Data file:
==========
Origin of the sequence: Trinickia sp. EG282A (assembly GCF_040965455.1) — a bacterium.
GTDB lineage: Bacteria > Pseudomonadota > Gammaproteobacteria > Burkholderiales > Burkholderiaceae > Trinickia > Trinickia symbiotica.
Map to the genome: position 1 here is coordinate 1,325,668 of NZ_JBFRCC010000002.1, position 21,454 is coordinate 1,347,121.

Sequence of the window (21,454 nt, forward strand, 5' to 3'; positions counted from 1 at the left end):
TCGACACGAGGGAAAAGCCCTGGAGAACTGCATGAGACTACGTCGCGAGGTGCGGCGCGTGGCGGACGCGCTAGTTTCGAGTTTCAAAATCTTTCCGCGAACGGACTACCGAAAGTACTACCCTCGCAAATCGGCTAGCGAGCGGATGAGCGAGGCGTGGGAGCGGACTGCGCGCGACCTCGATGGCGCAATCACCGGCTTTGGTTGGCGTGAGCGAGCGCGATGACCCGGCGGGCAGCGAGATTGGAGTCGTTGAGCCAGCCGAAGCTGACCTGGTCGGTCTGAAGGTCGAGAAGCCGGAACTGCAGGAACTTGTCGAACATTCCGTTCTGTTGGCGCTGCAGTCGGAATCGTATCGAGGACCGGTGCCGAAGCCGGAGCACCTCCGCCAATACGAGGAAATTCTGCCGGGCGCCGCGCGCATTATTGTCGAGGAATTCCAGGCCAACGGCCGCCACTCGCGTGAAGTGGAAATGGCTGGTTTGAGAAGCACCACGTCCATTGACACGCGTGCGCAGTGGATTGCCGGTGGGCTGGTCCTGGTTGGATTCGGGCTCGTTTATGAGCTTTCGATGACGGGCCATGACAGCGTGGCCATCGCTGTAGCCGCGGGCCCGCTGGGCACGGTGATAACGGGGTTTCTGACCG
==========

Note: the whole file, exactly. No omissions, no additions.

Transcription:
Origin of the sequence: Trinickia sp. EG282A (assembly GCF_040965455.1) — a bacterium.
GTDB lineage: Bacteria > Pseudomonadota > Gammaproteobacteria > Burkholderiales > Burkholderiaceae > Trinickia > Trinickia symbiotica.
Map to the genome: position 1 here is coordinate 1,325,668 of NZ_JBFRCC010000002.1, position 21,454 is coordinate 1,347,121.

Sequence of the window (21,454 nt, forward strand, 5' to 3'; positions counted from 1 at the left end):
TCGACACGAGGGAAAAGCCCTGGAGAACTGCATGAGACTACGTCGCGAGGTGCGGCGCGTGGCGGACGCGCTAGTTTCGAGTTTCAAAATCTTTCCGCGAACGGACTACCGAAAGTACTACCCTCGCAAATCGGCTAGCGAGCGGATGAGCGAGGCGTGGGAGCGGACTGCGCGCGACCTCGATGGCGCAATCACCGGCTTTGGTTGGCGTGAGCGAGCGCGATGACCCGGCGGGCAGCGAGATTGGAGTCGTTGAGCCAGCCGAAGCTGACCTGGTCGGTCTGAAGGTCGAGAAGCCGGAACTGCAGGAACTTGTCGAACATTCCGTTCTGTTGGCGCTGCAGTCGGAATCGTATCGAGGACCGGTGCCGAAGCCGGAGCACCTCCGCCAATACGAGGAAATTCTGCCGGGCGCCGCGCGCATTATTGTCGAGGAATTCCAGGCCAACGGCCGCCACTCGCGTGAAGTGGAAATGGCTGGTTTGAGAAGCACCACGTCCATTGACACGCGTGCGCAGTGGATTGCCGGTGGGCTGGTCCTGGTTGGATTCGGGCTCGTTTATGAGCTTTCGATGACGGGCCATGACAGCGTGGCCATCGCTGTAGCCGCGGGCCCGCTGGGCACGGTGATAACGGGGTTTCTGACCG